2. Threaded Discussions (200 Points Available)
2a. Threaded Discussions #1
2b. Threaded Discussions #2
2c. Threaded Discussions #3
2d. Threaded Discussions #4
3. Writing Assignments (400 Points Available)
3a. Chapter Outlines (100 Points Available)
Chapter Outline #1
Chapter Outline #2
Chapter Outline #3
Chapter Outline #4
Chapter Outline #5
3b. Investigative Biography
3c. Major Paper
4. Exams (300 Points Available)
4a. Exam #1
4b. Exam #2
4c. Final Exam
5. Extra Credit
Late Submission of Course Materials: Late work will be accepted. Work missed due to an “Excused” absence must be turned in by the next class period and will not carry a penalty. If the absence is “Unexcused” the grade received on any regular assignment turned in after the due date will be reduced by 10% for each day it is late. Assignments that are more than 10 days late received a grade of zero.
Classroom Rules of Conduct:
Academic Honesty:Academic integrity is the foundation of the academic community. Because each student has the primary responsibility for being academically honest, students are advised to read and understand all sections of this policy relating to standards of conduct and academic life. Park University 2008-2009 Undergraduate Catalog Page 87
Plagiarism:Plagiarism involves the use of quotations without quotation marks, the use of quotations without indication of the source, the use of another's idea without acknowledging the source, the submission of a paper, laboratory report, project, or class assignment (any portion of such) prepared by another person, or incorrect paraphrasing. Park University 2009-2010 Undergraduate Catalog Page 92Possible Penalties Include:
- verbal reprimand,
- assignment of a lower grade on the assignment in question,
- assignment of failing grade in the course
- expulsion from the course with a passing grade (W)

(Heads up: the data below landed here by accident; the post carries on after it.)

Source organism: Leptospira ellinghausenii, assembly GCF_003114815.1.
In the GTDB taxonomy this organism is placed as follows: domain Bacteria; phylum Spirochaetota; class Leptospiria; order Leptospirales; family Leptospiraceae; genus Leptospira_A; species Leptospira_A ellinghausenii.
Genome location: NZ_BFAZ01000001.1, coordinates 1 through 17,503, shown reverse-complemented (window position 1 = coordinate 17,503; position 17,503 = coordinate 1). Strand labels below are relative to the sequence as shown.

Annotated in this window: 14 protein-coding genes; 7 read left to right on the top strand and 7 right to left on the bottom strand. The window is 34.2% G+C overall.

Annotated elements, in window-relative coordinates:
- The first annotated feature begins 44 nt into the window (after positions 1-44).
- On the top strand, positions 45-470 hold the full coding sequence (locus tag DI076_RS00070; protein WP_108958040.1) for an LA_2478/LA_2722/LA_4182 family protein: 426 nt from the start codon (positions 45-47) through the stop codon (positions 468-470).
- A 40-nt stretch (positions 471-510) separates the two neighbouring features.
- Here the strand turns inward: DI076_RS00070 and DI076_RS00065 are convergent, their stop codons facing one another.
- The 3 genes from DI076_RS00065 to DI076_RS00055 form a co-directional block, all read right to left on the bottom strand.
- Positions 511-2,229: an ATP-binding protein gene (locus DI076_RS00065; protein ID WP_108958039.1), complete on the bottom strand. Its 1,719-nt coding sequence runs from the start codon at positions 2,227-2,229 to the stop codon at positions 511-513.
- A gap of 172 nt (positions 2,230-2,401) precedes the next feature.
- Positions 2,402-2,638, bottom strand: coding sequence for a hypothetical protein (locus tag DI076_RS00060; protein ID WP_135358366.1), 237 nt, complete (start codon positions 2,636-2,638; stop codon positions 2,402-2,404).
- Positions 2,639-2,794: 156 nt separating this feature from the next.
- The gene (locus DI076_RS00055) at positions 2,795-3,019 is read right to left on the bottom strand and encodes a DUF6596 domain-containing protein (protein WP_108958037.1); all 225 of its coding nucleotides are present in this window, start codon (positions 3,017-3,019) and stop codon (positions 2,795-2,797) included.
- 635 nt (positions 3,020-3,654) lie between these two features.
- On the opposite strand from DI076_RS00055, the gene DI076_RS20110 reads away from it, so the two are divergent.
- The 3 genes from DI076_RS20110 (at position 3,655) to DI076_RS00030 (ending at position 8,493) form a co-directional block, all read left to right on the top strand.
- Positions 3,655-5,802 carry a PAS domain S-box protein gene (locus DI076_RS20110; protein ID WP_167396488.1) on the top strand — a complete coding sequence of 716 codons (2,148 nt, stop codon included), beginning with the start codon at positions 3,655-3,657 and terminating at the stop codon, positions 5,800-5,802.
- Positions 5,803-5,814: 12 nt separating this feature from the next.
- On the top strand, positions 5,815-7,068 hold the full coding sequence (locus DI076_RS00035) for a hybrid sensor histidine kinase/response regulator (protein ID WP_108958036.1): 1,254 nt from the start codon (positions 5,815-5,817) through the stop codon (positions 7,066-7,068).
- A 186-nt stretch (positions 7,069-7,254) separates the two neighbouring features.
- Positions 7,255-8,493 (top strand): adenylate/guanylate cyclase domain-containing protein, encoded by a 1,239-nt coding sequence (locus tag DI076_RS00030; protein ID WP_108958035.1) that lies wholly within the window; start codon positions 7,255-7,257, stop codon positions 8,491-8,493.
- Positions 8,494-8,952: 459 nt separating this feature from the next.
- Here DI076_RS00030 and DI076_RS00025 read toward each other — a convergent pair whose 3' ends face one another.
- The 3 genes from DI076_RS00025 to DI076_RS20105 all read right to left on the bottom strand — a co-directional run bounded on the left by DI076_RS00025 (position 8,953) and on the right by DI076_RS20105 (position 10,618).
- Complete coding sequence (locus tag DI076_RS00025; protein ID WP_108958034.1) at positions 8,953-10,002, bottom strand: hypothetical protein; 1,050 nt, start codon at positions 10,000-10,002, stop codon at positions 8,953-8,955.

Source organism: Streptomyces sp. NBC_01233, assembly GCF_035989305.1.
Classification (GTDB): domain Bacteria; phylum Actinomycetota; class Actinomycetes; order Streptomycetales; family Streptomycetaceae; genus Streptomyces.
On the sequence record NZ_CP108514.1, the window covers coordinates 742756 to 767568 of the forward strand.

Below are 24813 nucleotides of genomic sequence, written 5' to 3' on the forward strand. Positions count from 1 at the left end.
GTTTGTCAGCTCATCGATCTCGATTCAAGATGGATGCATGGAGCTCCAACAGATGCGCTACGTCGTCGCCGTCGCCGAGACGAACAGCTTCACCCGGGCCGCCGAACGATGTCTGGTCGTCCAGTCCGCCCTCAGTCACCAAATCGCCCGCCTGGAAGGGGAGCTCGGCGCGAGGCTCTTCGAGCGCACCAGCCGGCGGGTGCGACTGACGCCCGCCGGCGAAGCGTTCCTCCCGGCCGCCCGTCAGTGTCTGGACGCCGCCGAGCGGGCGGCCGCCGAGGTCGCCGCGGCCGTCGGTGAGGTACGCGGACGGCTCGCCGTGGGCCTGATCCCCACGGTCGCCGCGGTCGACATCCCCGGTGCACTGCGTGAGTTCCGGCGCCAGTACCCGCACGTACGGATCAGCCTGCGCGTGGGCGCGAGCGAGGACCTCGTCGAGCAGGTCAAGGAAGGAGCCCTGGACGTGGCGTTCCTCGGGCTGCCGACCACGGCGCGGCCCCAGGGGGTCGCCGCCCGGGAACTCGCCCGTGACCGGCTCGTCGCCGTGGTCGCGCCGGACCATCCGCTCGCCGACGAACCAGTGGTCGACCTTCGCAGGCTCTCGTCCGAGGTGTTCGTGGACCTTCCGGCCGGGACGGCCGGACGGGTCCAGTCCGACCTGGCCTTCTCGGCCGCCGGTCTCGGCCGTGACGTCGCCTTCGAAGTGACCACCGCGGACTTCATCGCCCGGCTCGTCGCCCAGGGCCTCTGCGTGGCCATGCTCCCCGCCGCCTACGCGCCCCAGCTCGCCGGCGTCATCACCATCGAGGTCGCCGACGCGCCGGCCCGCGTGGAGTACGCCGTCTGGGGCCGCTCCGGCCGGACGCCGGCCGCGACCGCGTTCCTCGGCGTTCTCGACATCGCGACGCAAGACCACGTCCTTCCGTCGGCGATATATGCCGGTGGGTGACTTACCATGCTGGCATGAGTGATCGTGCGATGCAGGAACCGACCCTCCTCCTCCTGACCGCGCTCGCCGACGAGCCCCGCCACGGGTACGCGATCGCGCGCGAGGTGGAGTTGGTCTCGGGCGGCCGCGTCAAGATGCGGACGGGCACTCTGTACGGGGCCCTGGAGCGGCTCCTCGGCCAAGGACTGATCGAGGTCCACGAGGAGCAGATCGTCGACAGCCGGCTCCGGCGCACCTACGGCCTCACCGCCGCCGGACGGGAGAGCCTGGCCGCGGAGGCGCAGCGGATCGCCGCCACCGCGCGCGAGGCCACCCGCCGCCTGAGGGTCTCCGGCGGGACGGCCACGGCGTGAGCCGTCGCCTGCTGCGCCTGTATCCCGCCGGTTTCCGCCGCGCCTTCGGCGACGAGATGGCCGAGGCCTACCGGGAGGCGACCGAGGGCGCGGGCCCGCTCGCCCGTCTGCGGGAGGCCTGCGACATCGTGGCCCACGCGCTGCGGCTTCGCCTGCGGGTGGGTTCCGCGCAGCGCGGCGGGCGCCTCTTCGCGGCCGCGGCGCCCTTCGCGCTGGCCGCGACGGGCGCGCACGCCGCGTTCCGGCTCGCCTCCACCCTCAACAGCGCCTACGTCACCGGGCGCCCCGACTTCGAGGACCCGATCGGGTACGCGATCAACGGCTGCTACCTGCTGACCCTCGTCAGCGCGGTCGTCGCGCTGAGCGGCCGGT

- expulsion from the course with a failing grade (WF)
- referral to the Student Code of Conduct Administrator for consideration of suspension or expulsion from Park University.
Attendance Policy:Instructors are required to maintain attendance records and to report absences via the online attendance reporting system.
Park University 2009-2010 Undergraduate Catalog Page 95
Disability Guidelines:Park University is committed to meeting the needs of all students that meet the criteria for special assistance. These guidelines are designed to supply directions to students concerning the information necessary to accomplish this goal. It is Park University's policy to comply fully with federal and state law, including Section 504 of the Rehabilitation Act of 1973 and the Americans with Disabilities Act of 1990, regarding students with disabilities. In the case of any inconsistency between these guidelines and federal and/or state law, the provisions of the law will apply. Additional information concerning Park University's policies and procedures related to disability can be found on the Park University web page: http://www.park.edu/disability .
Last Updated:7/14/2009 5:51:10 PM